The U.N.'s Global Compact with international big business "at the moment is so voluntary that it really is a happy-go-lucky club," says Ramesh Singh, chief executive of ActionAid, a non-governmental organisation.
The international initiative, proposed by the United Nations to bring companies together with U.N. agencies, labour and civil society to support universal environmental and social principles and take action to overcome the social and environmental challenges posed by globalisation, has no binding power and hence no teeth, Singh told IPS.
ActionAid and other civil society organisations of global stature, such as Greenpeace, Amnesty International (AI) and the Swiss-based Berne Declaration, fired their criticism at the Global Compact's weakest flank, which is its total lack of legal enforceability.
The environmental organisation Greenpeace believes that "voluntary action, though welcome, can never be a substitute for much-needed government regulation," said Daniel Mittler, Corporate Accountability Adviser at Greenpeace International.
"Greenpeace is therefore opposed to the U.N. Global Compact," he said.
Jean Ziegler, U.N. Special Rapporteur on the right to food, went even further. He is particularly interested in this subject because of the laxity of standards for prosecuting human rights violations committed by transnational corporations.
"I think that we have to fight the Global Compact, not only criticise it, because it is a public relations operation of the big multinational companies," Ziegler told IPS.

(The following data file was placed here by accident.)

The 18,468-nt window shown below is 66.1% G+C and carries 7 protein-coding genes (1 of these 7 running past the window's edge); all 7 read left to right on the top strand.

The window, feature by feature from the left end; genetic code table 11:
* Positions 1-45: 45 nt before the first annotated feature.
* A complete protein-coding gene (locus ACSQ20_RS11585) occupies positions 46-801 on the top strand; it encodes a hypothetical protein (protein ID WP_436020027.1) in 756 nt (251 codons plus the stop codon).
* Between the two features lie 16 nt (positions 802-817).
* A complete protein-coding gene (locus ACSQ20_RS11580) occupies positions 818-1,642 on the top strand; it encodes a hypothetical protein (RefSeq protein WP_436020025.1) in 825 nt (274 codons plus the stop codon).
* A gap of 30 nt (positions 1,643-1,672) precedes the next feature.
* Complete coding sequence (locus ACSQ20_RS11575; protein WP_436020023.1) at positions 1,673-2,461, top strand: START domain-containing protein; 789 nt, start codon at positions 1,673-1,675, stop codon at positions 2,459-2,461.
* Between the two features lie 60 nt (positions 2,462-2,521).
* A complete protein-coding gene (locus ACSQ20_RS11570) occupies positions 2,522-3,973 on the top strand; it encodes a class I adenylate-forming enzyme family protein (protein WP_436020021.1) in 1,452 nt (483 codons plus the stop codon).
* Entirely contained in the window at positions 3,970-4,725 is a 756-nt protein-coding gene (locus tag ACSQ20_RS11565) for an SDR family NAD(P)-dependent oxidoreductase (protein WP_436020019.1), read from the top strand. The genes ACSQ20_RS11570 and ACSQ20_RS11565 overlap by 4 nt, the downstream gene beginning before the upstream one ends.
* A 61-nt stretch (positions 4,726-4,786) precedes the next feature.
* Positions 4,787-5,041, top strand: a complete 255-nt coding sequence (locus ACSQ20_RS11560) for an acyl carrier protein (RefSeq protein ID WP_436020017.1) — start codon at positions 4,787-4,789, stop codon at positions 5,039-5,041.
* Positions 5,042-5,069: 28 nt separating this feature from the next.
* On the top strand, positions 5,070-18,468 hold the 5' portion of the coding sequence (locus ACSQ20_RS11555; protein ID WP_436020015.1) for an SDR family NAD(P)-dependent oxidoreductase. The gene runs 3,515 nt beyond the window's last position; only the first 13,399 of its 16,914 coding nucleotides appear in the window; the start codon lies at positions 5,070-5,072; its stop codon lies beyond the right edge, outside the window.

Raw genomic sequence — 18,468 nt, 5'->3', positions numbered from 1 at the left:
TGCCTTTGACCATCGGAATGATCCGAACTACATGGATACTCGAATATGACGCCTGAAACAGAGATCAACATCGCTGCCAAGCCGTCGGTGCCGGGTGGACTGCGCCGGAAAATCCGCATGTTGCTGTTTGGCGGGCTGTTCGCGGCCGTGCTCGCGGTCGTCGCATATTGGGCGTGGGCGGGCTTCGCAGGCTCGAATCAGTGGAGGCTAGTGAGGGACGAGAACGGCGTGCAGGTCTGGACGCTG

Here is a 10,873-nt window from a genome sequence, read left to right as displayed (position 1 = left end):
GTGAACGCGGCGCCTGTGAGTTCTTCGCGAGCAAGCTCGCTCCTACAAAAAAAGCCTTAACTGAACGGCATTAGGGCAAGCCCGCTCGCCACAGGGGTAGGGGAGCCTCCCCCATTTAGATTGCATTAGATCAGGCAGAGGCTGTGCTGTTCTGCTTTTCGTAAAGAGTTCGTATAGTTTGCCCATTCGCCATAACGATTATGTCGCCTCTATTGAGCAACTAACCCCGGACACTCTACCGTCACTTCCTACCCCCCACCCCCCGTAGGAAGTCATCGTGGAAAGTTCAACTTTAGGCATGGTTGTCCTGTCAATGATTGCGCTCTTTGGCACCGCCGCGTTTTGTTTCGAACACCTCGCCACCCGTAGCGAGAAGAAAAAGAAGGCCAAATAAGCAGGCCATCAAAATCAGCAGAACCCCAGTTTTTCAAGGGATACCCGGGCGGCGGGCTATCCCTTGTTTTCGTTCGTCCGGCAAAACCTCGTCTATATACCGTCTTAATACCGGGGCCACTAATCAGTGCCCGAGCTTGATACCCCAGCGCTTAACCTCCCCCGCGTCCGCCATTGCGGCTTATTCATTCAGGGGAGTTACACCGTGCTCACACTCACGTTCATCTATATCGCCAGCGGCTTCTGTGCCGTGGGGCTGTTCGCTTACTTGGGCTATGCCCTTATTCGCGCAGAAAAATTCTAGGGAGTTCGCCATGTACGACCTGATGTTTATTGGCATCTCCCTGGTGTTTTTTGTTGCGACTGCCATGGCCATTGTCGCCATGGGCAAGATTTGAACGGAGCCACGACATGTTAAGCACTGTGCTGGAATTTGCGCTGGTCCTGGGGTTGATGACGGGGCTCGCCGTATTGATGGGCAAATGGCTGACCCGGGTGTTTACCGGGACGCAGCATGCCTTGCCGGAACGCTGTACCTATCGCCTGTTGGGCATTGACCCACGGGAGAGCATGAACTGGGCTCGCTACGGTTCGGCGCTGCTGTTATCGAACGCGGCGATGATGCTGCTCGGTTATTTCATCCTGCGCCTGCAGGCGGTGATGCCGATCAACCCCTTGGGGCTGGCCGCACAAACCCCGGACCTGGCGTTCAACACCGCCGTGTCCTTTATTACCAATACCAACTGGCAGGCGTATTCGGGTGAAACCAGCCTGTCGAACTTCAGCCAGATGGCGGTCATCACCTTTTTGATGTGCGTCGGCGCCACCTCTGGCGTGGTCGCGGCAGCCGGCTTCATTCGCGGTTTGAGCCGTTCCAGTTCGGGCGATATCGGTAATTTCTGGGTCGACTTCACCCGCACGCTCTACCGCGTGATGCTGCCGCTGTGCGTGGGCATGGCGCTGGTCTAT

"The 500 biggest multinational companies controlled last year 52 percent of the gross world product," the Swiss academic said.
The controversy has come to a boiling point because of the Global Compact Leaders' Summit being held in Geneva on Thursday and Friday, at which over 1,000 representatives of multinational companies are taking part, in addition to well-known civil society figures like Irene Khan, the secretary general of AI; Mary Robinson, president of the Ethical Globalisation Initiative; Guy Ryder, general secretary of the International Trade Union Confederation; and Jeremy Hobbs, executive director of Oxfam International.
The U.N. said that the Summit would, above all, focus on "building the markets of tomorrow." Participants are addressing a range of core issues at the interface between business and society, such as climate change, human rights, corruption and access to finance and capital, the U.N. said.
The Global Compact initiative was launched on Jan. 31, 1999 by Kofi Annan, the former Secretary General of the U.N., in an address to the World Economic Forum in Davos, Switzerland.
"In the presence of the most powerful chiefs of companies, the Global Compact was launched under pressure from the Americans (the United States)," Ziegler told IPS, adding that "Annan is a very nice and decent man."
The Compact challenges corporations to adhere to 10 principles of corporate responsibility: firstly, to support and respect the protection of internationally proclaimed human rights, and to ensure that they are not complicit in human rights abuses.